When you go through a divorce, the question of alimony is often brought up. If you’re a spouse that’s curious about receiving alimony or a spouse that may be responsible for paying alimony, you want to know exactly what it is. This blog will explain what exactly alimony is and what you should know about it.
What is Alimony?
Alimony, also known as spousal support or spousal maintenance, is a court-ordered predetermined sum of money that one person pays to another due to a separation or divorce. It is intended to enable a spouse with a lower income to maintain the same standard of living they enjoyed during a marriage. It is granted for either a specific amount of time or indefinitely.
How Does Alimony Work?
There are various factors a judge will consider when determining whether to grant alimony, how much alimony should be granted, and for how long. But in general, the amount of alimony payments vary according to the length of the marriage and the income difference between the two partners. Alimony payments are typically made once a month and can last until:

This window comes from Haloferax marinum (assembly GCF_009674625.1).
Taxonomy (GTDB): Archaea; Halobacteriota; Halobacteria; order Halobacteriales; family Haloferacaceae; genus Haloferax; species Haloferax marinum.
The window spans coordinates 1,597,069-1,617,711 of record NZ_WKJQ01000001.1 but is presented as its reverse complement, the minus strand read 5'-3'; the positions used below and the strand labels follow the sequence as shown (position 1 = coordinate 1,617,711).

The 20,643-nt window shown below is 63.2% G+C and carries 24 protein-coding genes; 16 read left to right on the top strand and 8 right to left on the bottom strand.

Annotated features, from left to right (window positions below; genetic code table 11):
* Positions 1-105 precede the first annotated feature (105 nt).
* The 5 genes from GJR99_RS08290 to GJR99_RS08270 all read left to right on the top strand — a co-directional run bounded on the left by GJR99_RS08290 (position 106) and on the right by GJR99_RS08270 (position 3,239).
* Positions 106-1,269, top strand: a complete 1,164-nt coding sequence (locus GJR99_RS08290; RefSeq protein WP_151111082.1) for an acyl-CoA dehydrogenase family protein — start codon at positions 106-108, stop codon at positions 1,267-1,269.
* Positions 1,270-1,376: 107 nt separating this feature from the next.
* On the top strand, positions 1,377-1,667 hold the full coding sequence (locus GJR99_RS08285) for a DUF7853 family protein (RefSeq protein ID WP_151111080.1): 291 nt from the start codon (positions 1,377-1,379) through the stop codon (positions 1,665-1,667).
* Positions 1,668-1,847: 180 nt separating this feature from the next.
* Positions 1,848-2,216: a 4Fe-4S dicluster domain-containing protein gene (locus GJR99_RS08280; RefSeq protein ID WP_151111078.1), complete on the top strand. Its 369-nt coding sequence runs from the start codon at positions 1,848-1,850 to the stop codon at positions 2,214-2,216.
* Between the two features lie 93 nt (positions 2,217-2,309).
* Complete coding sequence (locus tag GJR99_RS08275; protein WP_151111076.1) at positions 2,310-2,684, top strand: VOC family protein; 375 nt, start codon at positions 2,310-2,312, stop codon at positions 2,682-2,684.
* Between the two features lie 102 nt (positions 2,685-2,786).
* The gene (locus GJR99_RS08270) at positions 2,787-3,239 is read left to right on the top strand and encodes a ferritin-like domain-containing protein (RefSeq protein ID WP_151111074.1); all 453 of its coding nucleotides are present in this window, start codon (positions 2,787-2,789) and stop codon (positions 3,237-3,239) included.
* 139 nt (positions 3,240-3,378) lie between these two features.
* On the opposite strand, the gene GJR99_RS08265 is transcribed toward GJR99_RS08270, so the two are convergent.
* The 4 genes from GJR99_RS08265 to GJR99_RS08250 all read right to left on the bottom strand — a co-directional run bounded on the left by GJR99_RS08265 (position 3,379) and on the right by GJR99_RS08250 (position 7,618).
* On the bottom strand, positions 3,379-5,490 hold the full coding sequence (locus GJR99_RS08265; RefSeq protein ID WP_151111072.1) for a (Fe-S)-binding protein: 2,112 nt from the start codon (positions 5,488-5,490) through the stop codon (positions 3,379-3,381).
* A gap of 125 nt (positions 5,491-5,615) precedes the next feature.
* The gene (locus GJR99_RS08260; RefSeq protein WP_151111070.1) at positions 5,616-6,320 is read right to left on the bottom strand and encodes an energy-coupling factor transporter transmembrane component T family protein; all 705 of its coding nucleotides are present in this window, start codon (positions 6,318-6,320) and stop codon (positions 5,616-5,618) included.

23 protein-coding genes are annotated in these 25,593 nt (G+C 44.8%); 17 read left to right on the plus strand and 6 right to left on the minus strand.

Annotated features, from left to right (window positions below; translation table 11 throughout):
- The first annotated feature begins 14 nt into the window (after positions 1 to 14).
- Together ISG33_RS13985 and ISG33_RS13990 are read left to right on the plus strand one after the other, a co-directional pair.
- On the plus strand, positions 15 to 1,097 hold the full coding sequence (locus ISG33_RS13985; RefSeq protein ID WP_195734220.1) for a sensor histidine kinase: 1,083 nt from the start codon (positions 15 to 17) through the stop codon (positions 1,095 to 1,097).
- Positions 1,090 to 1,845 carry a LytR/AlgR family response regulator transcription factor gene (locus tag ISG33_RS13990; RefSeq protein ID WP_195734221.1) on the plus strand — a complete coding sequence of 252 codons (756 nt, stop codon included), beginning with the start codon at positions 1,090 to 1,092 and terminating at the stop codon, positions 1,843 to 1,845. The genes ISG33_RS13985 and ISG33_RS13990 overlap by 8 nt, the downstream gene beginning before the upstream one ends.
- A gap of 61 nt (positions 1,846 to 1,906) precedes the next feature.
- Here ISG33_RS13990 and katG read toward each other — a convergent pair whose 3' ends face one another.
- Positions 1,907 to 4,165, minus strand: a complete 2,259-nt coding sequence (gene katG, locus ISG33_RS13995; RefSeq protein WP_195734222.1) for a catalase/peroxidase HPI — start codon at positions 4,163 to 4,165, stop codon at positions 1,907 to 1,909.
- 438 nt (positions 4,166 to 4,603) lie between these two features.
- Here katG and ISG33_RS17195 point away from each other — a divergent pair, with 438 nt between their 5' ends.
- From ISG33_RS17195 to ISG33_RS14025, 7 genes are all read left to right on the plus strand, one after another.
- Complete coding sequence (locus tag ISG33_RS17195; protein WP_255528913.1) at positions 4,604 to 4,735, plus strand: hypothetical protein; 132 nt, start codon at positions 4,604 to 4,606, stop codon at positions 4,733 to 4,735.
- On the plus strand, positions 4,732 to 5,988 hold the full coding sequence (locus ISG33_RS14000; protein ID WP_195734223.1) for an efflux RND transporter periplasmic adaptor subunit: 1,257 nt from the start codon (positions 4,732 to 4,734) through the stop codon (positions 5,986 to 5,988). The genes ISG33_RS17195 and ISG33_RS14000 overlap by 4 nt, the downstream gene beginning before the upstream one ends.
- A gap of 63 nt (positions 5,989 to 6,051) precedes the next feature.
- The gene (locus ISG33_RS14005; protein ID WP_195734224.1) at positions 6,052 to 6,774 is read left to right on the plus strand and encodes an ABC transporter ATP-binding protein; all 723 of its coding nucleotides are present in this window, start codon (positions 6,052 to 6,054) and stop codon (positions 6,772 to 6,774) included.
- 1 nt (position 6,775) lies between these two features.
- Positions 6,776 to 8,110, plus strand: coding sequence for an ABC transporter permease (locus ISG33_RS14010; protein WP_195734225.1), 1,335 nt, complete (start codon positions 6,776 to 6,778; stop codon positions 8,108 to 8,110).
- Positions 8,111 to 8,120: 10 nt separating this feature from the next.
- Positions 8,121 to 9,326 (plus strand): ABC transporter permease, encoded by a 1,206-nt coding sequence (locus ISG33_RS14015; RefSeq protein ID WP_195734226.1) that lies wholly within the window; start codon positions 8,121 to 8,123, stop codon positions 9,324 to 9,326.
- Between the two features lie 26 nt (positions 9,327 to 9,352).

- The former spouse who is receiving alimony has remarried
- The court-ordered specified end date is reached
- A judge determines the spouse receiving alimony payments has not made a satisfactory effort to become self-sufficient
Types of Alimony
In Maryland, there are three types of alimony: alimony pendente lite, rehabilitative alimony, and indefinite alimony.
Alimony pendente lite is a type of alimony a court can reward before the time you file for divorce and the time the divorce is final. Being awarded this type of alimony does not necessarily mean you will be awarded alimony after the divorce; it simply is a means of maintaining the status quo throughout the divorce process.
Rehabilitative alimony is the most common type of alimony awarded to spouses. This type of alimony is time-limited and usually associated with a goal, like going back to school. Results will vary based on numerous factors, but the average amount of time spouses are rewarded rehabilitative alimony is 3-10 years.
Indefinite alimony is a rare type of alimony awarded that has no specific endpoint. A spouse may be awarded indefinite alimony if they:
- Cannot make reasonable progress toward supporting themselves due to age, an illness, or a disability
- Are making reasonable progress toward supporting themselves but cannot attain the same or similar standard of living as their ex-spouse. Their ex-spouse’s standard of living is therefore considered “unconsciously disparate” for the spouse receiving alimony.
Who Pays Alimony?
The spouse who makes the most money will be responsible for alimony payments. Judges also consider future earning potential when determining alimony.
Let Us Help You Navigate Divorce
When you’re going through a divorce, let Alan Billian help. He’ll help you navigate through important divorce issues such as alimony, child support, child custody, and more. Get started now with a FREE 30-minute consultation.